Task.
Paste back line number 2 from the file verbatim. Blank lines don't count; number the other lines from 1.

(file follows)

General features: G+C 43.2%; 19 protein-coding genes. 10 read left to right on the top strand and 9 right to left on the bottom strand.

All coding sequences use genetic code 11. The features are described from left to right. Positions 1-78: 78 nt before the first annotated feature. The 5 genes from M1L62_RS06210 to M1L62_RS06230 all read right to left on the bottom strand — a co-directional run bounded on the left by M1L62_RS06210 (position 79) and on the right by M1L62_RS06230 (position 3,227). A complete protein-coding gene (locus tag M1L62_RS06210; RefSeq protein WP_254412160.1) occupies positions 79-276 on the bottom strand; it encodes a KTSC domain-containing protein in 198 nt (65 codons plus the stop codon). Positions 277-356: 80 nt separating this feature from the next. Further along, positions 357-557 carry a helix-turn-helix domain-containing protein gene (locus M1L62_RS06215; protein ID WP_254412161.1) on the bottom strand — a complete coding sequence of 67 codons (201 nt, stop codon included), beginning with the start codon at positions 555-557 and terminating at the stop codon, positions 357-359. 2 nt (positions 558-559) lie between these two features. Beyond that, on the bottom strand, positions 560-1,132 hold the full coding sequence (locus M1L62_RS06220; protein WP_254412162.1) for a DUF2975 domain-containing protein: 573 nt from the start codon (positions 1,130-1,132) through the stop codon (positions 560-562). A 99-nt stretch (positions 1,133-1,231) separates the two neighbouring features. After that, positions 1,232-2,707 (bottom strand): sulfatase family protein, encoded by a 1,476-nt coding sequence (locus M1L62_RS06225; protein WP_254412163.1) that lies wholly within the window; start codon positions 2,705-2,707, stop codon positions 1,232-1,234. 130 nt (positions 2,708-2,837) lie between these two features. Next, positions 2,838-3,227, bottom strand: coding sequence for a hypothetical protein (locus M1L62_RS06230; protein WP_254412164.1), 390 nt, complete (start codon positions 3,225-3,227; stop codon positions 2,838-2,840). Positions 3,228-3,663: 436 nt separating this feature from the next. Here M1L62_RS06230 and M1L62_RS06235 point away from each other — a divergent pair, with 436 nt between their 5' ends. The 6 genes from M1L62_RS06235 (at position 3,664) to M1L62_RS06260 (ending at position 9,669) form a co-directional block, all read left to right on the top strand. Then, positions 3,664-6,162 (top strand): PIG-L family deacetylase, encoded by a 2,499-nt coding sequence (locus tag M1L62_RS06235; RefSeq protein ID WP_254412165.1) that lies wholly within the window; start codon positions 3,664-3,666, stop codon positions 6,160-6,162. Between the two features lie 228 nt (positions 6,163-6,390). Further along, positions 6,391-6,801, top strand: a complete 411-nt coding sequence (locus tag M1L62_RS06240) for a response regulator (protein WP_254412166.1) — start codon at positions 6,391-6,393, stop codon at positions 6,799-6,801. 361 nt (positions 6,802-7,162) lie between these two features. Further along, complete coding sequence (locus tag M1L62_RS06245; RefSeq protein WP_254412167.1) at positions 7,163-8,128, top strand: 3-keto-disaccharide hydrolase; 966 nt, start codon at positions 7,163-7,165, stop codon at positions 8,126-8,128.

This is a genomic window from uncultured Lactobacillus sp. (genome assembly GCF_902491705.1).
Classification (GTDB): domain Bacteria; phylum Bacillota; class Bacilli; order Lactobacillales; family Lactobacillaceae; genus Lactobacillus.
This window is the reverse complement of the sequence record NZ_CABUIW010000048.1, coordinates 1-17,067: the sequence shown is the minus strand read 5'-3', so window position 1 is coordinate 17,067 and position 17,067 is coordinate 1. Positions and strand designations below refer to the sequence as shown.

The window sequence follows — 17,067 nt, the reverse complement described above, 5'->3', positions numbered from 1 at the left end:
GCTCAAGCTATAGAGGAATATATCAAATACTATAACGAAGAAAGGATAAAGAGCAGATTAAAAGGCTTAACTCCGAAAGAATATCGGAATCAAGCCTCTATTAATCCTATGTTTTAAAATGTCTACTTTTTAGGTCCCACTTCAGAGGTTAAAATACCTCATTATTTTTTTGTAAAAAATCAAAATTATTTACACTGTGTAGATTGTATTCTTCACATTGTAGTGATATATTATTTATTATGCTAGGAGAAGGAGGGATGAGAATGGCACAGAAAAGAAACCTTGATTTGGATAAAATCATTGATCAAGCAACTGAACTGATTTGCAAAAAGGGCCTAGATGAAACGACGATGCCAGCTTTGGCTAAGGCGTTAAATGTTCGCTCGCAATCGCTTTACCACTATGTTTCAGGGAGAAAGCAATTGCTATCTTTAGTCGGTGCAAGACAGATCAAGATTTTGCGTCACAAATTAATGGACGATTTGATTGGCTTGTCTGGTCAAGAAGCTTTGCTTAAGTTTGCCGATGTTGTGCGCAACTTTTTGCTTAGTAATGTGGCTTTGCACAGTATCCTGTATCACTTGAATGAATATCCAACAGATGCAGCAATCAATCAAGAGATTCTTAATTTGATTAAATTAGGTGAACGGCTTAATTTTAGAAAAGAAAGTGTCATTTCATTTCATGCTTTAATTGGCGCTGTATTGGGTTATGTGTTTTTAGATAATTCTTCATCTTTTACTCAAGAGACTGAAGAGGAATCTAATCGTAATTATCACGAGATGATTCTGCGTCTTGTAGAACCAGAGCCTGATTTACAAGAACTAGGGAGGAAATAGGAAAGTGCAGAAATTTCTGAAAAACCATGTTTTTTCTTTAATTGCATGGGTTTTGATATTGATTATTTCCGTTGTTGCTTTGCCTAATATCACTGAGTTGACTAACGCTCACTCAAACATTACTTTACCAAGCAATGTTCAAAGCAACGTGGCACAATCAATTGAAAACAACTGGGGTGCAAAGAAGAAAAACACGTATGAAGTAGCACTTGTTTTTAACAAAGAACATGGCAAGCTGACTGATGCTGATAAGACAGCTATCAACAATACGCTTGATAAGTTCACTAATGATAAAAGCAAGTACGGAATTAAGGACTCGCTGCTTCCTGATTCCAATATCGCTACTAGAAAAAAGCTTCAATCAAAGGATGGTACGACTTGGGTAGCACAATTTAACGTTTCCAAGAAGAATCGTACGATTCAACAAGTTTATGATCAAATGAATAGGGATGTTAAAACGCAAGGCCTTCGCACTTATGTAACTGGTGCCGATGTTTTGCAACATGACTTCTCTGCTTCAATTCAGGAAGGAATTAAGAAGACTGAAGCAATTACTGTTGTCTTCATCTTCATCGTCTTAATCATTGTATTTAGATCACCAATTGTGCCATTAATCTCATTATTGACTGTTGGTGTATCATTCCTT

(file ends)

All coding sequences use genetic code 11. The features are described from left to right. Positions 1-78: 78 nt before the first annotated feature. The 5 genes from M1L62_RS06210 to M1L62_RS06230 all read right to left on the bottom strand — a co-directional run bounded on the left by M1L62_RS06210 (position 79) and on the right by M1L62_RS06230 (position 3,227). A complete protein-coding gene (locus tag M1L62_RS06210; RefSeq protein WP_254412160.1) occupies positions 79-276 on the bottom strand; it encodes a KTSC domain-containing protein in 198 nt (65 codons plus the stop codon). Positions 277-356: 80 nt separating this feature from the next. Further along, positions 357-557 carry a helix-turn-helix domain-containing protein gene (locus M1L62_RS06215; protein ID WP_254412161.1) on the bottom strand — a complete coding sequence of 67 codons (201 nt, stop codon included), beginning with the start codon at positions 555-557 and terminating at the stop codon, positions 357-359. 2 nt (positions 558-559) lie between these two features. Beyond that, on the bottom strand, positions 560-1,132 hold the full coding sequence (locus M1L62_RS06220; protein WP_254412162.1) for a DUF2975 domain-containing protein: 573 nt from the start codon (positions 1,130-1,132) through the stop codon (positions 560-562). A 99-nt stretch (positions 1,133-1,231) separates the two neighbouring features. After that, positions 1,232-2,707 (bottom strand): sulfatase family protein, encoded by a 1,476-nt coding sequence (locus M1L62_RS06225; protein WP_254412163.1) that lies wholly within the window; start codon positions 2,705-2,707, stop codon positions 1,232-1,234. 130 nt (positions 2,708-2,837) lie between these two features. Next, positions 2,838-3,227, bottom strand: coding sequence for a hypothetical protein (locus M1L62_RS06230; protein WP_254412164.1), 390 nt, complete (start codon positions 3,225-3,227; stop codon positions 2,838-2,840). Positions 3,228-3,663: 436 nt separating this feature from the next. Here M1L62_RS06230 and M1L62_RS06235 point away from each other — a divergent pair, with 436 nt between their 5' ends. The 6 genes from M1L62_RS06235 (at position 3,664) to M1L62_RS06260 (ending at position 9,669) form a co-directional block, all read left to right on the top strand. Then, positions 3,664-6,162 (top strand): PIG-L family deacetylase, encoded by a 2,499-nt coding sequence (locus tag M1L62_RS06235; RefSeq protein ID WP_254412165.1) that lies wholly within the window; start codon positions 3,664-3,666, stop codon positions 6,160-6,162. Between the two features lie 228 nt (positions 6,163-6,390). Further along, positions 6,391-6,801, top strand: a complete 411-nt coding sequence (locus tag M1L62_RS06240) for a response regulator (protein WP_254412166.1) — start codon at positions 6,391-6,393, stop codon at positions 6,799-6,801. 361 nt (positions 6,802-7,162) lie between these two features. Further along, complete coding sequence (locus tag M1L62_RS06245; RefSeq protein WP_254412167.1) at positions 7,163-8,128, top strand: 3-keto-disaccharide hydrolase; 966 nt, start codon at positions 7,163-7,165, stop codon at positions 8,126-8,128.